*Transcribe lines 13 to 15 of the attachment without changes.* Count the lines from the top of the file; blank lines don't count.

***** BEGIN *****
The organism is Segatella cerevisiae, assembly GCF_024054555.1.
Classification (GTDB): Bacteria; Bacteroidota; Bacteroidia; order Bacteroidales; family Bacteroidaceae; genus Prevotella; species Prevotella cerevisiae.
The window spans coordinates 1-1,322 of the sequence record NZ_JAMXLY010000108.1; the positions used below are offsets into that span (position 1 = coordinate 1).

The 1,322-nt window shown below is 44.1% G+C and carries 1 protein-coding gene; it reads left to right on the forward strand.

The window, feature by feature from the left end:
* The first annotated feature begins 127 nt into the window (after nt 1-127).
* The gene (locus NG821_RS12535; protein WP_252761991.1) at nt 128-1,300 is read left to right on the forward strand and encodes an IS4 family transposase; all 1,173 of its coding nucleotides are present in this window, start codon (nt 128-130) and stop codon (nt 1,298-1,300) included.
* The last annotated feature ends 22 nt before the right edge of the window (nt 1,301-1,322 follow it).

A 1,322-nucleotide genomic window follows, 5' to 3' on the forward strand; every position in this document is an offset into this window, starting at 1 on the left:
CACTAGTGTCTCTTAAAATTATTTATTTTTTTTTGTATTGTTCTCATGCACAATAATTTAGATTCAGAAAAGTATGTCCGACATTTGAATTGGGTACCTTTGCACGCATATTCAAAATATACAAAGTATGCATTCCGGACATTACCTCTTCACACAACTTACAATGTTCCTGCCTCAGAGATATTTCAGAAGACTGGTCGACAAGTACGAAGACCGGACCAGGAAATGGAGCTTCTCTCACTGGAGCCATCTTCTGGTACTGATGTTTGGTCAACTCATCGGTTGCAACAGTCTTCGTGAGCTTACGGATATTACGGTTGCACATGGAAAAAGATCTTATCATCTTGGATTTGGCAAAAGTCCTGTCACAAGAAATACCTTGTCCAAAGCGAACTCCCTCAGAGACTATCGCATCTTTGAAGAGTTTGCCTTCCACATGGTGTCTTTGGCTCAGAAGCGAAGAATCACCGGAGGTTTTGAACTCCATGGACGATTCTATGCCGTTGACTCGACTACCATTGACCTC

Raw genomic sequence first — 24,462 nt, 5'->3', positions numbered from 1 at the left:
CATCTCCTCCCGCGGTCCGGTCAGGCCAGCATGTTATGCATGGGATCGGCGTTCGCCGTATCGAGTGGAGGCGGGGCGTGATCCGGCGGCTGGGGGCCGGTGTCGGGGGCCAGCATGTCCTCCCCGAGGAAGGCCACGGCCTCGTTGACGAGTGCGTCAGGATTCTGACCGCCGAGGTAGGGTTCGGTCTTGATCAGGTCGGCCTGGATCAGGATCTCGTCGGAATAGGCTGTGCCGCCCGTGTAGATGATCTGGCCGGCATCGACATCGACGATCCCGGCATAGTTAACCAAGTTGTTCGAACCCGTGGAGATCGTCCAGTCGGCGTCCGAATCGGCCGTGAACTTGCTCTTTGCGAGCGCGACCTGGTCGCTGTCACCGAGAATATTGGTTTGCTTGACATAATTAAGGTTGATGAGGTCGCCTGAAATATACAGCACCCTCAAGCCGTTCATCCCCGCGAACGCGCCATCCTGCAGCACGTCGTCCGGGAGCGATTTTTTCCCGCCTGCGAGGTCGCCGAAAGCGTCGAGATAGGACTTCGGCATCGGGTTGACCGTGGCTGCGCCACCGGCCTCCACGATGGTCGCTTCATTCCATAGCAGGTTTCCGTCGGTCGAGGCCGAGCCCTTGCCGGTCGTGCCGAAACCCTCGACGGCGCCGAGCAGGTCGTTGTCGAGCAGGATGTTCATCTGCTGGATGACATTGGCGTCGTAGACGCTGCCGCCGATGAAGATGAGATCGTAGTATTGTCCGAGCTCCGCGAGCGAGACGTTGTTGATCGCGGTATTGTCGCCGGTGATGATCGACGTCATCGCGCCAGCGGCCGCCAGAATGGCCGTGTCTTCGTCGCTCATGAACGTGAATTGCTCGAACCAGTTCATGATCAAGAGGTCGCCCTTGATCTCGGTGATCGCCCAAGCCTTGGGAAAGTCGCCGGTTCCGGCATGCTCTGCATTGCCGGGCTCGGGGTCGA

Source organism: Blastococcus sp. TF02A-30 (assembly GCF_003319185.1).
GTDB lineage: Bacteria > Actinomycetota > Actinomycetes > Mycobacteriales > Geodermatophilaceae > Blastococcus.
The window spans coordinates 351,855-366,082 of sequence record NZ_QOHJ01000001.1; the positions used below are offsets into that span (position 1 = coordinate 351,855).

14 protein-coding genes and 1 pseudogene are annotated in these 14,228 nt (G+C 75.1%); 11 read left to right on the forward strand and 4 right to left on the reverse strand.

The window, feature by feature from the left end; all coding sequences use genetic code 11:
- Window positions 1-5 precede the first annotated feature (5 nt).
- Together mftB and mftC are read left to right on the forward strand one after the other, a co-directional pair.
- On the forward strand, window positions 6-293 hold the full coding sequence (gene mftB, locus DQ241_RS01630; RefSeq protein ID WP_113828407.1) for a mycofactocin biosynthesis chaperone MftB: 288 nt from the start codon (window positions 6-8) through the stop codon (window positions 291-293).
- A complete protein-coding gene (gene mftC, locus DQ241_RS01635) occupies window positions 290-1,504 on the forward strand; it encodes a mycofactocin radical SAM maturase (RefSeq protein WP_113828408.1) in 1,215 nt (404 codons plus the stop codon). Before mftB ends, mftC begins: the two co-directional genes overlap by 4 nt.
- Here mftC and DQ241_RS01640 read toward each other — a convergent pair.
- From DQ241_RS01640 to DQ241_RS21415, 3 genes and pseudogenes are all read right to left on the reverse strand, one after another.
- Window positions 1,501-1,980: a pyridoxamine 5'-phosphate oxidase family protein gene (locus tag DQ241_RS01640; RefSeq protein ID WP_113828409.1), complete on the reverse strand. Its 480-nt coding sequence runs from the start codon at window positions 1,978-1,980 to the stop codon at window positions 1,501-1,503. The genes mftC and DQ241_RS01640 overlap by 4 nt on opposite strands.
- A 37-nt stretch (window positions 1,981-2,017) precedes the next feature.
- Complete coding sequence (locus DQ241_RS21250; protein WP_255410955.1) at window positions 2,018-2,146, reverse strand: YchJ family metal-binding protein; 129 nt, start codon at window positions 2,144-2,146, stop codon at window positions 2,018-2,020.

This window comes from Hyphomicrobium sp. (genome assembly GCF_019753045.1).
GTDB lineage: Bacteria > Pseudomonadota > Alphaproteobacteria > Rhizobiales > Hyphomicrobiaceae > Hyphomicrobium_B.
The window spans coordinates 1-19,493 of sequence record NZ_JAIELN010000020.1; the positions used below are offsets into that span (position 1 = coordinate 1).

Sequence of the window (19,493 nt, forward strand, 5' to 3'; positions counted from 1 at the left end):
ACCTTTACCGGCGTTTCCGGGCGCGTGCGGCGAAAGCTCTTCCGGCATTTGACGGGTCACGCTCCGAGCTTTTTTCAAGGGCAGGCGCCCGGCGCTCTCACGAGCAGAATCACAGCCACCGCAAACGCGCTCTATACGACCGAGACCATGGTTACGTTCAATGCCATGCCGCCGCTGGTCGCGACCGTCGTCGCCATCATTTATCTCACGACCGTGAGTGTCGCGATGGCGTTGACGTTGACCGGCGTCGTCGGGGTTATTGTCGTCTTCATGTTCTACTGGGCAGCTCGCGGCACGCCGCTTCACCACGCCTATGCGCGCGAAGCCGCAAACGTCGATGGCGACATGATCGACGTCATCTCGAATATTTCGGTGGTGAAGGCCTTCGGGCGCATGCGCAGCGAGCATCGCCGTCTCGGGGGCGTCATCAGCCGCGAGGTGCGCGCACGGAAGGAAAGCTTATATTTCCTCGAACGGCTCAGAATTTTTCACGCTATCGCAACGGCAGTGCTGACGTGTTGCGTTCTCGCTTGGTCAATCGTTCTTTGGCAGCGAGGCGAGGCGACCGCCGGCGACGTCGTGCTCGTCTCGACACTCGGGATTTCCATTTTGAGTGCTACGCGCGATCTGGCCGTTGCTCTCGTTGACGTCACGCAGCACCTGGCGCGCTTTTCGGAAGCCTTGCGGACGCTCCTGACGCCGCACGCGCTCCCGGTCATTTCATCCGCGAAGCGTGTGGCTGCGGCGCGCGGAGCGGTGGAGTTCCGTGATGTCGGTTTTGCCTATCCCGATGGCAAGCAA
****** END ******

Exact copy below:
Source organism: Blastococcus sp. TF02A-30 (assembly GCF_003319185.1).
GTDB lineage: Bacteria > Actinomycetota > Actinomycetes > Mycobacteriales > Geodermatophilaceae > Blastococcus.
The window spans coordinates 351,855-366,082 of sequence record NZ_QOHJ01000001.1; the positions used below are offsets into that span (position 1 = coordinate 351,855).